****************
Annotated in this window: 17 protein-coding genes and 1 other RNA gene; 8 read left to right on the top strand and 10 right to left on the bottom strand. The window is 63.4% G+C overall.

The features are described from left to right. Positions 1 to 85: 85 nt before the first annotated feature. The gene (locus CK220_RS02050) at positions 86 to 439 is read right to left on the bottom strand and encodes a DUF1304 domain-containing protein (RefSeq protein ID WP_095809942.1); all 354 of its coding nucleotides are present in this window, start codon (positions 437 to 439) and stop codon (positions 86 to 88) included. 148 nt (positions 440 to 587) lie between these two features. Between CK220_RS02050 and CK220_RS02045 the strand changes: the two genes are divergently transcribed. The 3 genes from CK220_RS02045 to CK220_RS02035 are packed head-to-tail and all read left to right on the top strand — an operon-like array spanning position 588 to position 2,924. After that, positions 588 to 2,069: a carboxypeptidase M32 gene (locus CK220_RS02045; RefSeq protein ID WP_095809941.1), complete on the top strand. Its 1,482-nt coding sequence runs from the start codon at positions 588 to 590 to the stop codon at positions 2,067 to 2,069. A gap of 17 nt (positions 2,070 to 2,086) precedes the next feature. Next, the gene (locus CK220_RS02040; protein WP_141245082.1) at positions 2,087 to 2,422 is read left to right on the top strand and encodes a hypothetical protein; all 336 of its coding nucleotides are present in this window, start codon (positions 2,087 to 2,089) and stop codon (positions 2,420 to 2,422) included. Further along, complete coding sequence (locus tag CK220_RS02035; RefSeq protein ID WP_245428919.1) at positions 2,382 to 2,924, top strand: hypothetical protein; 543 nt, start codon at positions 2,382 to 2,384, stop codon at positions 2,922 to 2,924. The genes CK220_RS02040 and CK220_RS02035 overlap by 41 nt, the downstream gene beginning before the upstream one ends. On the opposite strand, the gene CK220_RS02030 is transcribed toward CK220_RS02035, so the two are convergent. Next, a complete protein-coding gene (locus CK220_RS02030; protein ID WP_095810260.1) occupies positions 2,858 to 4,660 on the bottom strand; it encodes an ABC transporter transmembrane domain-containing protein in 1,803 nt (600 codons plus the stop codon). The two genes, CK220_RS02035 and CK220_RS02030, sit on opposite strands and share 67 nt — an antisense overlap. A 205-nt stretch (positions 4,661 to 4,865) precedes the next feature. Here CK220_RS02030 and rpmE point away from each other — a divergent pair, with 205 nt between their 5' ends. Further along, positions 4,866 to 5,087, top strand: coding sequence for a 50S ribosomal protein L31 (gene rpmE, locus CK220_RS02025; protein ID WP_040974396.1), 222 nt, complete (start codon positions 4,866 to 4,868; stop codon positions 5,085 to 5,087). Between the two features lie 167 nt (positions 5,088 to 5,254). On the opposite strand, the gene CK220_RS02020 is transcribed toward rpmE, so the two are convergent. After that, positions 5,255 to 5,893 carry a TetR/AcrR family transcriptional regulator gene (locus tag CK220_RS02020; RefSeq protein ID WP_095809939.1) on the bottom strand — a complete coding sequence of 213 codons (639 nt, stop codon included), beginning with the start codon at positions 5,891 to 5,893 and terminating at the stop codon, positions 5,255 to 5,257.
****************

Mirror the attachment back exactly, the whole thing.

Annotated in this window: 17 protein-coding genes and 1 other RNA gene; 8 read left to right on the top strand and 10 right to left on the bottom strand. The window is 63.4% G+C overall.

The features are described from left to right. Positions 1 to 85: 85 nt before the first annotated feature. The gene (locus CK220_RS02050) at positions 86 to 439 is read right to left on the bottom strand and encodes a DUF1304 domain-containing protein (RefSeq protein ID WP_095809942.1); all 354 of its coding nucleotides are present in this window, start codon (positions 437 to 439) and stop codon (positions 86 to 88) included. 148 nt (positions 440 to 587) lie between these two features. Between CK220_RS02050 and CK220_RS02045 the strand changes: the two genes are divergently transcribed. The 3 genes from CK220_RS02045 to CK220_RS02035 are packed head-to-tail and all read left to right on the top strand — an operon-like array spanning position 588 to position 2,924. After that, positions 588 to 2,069: a carboxypeptidase M32 gene (locus CK220_RS02045; RefSeq protein ID WP_095809941.1), complete on the top strand. Its 1,482-nt coding sequence runs from the start codon at positions 588 to 590 to the stop codon at positions 2,067 to 2,069. A gap of 17 nt (positions 2,070 to 2,086) precedes the next feature. Next, the gene (locus CK220_RS02040; protein WP_141245082.1) at positions 2,087 to 2,422 is read left to right on the top strand and encodes a hypothetical protein; all 336 of its coding nucleotides are present in this window, start codon (positions 2,087 to 2,089) and stop codon (positions 2,420 to 2,422) included. Further along, complete coding sequence (locus tag CK220_RS02035; RefSeq protein ID WP_245428919.1) at positions 2,382 to 2,924, top strand: hypothetical protein; 543 nt, start codon at positions 2,382 to 2,384, stop codon at positions 2,922 to 2,924. The genes CK220_RS02040 and CK220_RS02035 overlap by 41 nt, the downstream gene beginning before the upstream one ends. On the opposite strand, the gene CK220_RS02030 is transcribed toward CK220_RS02035, so the two are convergent. Next, a complete protein-coding gene (locus CK220_RS02030; protein ID WP_095810260.1) occupies positions 2,858 to 4,660 on the bottom strand; it encodes an ABC transporter transmembrane domain-containing protein in 1,803 nt (600 codons plus the stop codon). The two genes, CK220_RS02035 and CK220_RS02030, sit on opposite strands and share 67 nt — an antisense overlap. A 205-nt stretch (positions 4,661 to 4,865) precedes the next feature. Here CK220_RS02030 and rpmE point away from each other — a divergent pair, with 205 nt between their 5' ends. Further along, positions 4,866 to 5,087, top strand: coding sequence for a 50S ribosomal protein L31 (gene rpmE, locus CK220_RS02025; protein ID WP_040974396.1), 222 nt, complete (start codon positions 4,866 to 4,868; stop codon positions 5,085 to 5,087). Between the two features lie 167 nt (positions 5,088 to 5,254). On the opposite strand, the gene CK220_RS02020 is transcribed toward rpmE, so the two are convergent. After that, positions 5,255 to 5,893 carry a TetR/AcrR family transcriptional regulator gene (locus tag CK220_RS02020; RefSeq protein ID WP_095809939.1) on the bottom strand — a complete coding sequence of 213 codons (639 nt, stop codon included), beginning with the start codon at positions 5,891 to 5,893 and terminating at the stop codon, positions 5,255 to 5,257.